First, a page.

Platini's idea of having matches in 12 or 13 European countries with the final stages in one venue will be discussed by UEFA's executive board in December with a decision made early next year.
FA chairman David Bernstein told a media briefing at Wembley: "Clearly Wembley is incredibly highly thought of by UEFA and it is something we will probably push for.
"UEFA want to hold the semi-finals and the final on the same ground, or in the same city and I think we would be on their shortlist - but there would be some strong competition."
Turkey have expressed their wish to stage what will be a 24-team tournament in 2020, but their bid will be dropped if Istanbul is awarded the Olympic Games in the same year.
Scotland, Wales and Ireland have also declared their interest in staging the finals.
Platini was in London last week and discussed his idea of staging the finals across the continent with the FA, who would be keen to stage what would effectively be a "finals week".
Platini was so impressed with Wembley's staging of the 2011 Champions League final between Manchester United and Barcelona that UEFA awarded the 2013 final to Wembley as well, which coincides with the FA's 150th anniversary celebrations.
Bernstein continued: "One of the major factors is whether Turkey get the Olympic Games or not. If Turkey do not get the Olympic Games then I think they are in a pretty good position to stage the Euros.
"If we believed there was a real opportunity of having the tournament here of course we would look at it.
"Of course there would be an intent, the public want it and we'd want it and it would be wonderful to have it here.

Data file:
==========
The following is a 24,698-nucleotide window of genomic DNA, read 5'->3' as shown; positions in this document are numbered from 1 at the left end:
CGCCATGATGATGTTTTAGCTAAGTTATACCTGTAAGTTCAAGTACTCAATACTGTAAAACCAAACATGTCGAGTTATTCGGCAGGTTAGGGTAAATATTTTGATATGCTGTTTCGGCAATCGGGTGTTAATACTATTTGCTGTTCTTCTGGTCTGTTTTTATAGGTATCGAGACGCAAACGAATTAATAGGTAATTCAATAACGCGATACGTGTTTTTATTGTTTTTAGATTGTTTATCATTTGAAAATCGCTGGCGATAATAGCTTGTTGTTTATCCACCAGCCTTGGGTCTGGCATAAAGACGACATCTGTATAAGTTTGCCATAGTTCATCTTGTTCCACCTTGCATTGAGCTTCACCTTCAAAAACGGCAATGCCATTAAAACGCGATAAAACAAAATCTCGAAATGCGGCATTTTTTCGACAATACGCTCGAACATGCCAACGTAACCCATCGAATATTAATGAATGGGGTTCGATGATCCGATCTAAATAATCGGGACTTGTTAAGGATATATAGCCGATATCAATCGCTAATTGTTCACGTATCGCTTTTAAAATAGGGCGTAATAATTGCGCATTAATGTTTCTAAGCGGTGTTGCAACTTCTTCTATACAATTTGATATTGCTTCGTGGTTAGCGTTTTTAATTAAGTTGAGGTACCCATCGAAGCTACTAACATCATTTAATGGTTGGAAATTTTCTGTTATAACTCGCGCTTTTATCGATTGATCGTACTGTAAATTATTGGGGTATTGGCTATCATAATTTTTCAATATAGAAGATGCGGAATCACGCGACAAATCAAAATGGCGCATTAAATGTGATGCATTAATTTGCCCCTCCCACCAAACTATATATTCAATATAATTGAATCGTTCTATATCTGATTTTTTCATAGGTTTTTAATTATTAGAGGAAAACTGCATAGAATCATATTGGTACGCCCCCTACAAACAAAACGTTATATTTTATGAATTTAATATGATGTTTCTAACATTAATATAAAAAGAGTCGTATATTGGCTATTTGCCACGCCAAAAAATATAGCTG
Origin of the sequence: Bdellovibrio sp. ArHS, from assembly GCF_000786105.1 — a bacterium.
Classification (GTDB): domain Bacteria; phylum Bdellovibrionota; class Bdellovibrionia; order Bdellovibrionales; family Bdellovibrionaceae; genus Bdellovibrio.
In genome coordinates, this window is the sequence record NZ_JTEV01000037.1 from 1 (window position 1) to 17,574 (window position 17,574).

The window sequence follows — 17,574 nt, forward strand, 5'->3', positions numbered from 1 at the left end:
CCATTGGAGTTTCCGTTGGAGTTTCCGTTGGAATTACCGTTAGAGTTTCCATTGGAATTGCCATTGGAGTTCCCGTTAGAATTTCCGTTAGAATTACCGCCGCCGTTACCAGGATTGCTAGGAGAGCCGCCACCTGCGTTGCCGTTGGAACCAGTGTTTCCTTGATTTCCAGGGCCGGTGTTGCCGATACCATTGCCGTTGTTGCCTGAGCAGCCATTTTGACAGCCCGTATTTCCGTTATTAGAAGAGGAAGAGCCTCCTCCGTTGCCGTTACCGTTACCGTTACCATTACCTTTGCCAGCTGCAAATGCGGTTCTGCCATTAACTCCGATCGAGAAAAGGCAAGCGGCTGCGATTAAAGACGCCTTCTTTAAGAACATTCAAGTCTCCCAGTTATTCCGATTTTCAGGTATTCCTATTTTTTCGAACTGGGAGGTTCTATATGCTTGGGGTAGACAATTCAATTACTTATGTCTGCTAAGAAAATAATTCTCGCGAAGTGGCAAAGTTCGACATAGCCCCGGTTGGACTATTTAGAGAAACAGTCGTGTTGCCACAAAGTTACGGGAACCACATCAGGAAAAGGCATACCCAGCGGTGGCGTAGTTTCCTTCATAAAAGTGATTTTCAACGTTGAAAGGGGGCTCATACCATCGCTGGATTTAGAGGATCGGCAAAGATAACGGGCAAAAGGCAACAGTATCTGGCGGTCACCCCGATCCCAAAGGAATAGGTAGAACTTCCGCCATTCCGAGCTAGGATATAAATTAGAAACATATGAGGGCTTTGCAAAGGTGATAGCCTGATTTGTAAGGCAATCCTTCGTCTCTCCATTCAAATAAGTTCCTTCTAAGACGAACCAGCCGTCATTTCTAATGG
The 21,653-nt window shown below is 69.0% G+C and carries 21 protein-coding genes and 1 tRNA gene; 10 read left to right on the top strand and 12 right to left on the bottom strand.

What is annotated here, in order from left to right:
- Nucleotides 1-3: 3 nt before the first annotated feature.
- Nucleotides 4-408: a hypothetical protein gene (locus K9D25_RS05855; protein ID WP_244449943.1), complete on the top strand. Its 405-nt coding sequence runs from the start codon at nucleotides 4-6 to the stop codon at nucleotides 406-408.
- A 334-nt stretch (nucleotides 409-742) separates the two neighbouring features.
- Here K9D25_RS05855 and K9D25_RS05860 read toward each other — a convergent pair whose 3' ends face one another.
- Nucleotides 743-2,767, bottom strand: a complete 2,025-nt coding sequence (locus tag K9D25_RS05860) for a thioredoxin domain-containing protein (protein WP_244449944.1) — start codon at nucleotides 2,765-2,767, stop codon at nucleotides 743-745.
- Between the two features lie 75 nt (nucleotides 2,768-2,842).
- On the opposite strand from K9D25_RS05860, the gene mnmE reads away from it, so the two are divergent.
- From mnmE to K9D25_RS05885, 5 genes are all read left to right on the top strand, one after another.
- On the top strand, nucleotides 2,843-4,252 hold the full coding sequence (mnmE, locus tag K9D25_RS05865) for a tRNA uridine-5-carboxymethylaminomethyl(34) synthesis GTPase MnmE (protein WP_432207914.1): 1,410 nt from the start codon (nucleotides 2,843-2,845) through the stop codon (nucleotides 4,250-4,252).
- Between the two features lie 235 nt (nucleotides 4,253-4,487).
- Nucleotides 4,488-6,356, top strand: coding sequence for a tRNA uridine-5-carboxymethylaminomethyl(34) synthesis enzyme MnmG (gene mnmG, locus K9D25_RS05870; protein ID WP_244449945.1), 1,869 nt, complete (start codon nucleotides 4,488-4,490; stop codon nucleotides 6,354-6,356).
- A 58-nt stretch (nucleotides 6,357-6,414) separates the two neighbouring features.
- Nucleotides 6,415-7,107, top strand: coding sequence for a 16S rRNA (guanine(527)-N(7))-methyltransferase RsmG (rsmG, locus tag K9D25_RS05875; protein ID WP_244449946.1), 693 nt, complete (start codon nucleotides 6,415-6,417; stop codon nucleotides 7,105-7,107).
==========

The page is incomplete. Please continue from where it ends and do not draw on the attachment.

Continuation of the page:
"If Michel Platini's current views prevail and it becomes a pan-European competition, then the focus needs to be on the semi-finals and final."
After England's unsuccessful bid to FIFA in 2010 to stage the 2018 World Cup finals, Bernstein said the FA would not want to get into any kind of bidding war to stage the tournament.
"We would not want to be involved in a World Cup-style bidding process," he remarked.
"We do not want to spend a lot of money on something that fell flat."
But, he said, he could see the attraction of Platini's idea - although there were two ways of looking at it.
"What you would lose is the individuality and the national flavour that you get from, (Euro 2012 co-hosts) Poland and Ukraine or anywhere else.
"On the other hand, it is very European-democratic across a wide range of countries."
Apart from July and August's London Olympics and the Paralympics which followed, England last hosted a major soccer tournament when they staged the first 16-team Euros in 1996.
In a sense Platini's idea takes the Euros back to how they were staged from the first finals in 1960 through to 1976 when a continental-wide qualifying competition ended with four teams playing the two-semi-finals, a playoff and a final in the same country.
That format was dropped when the tournament was expanded to eight teams in 1980.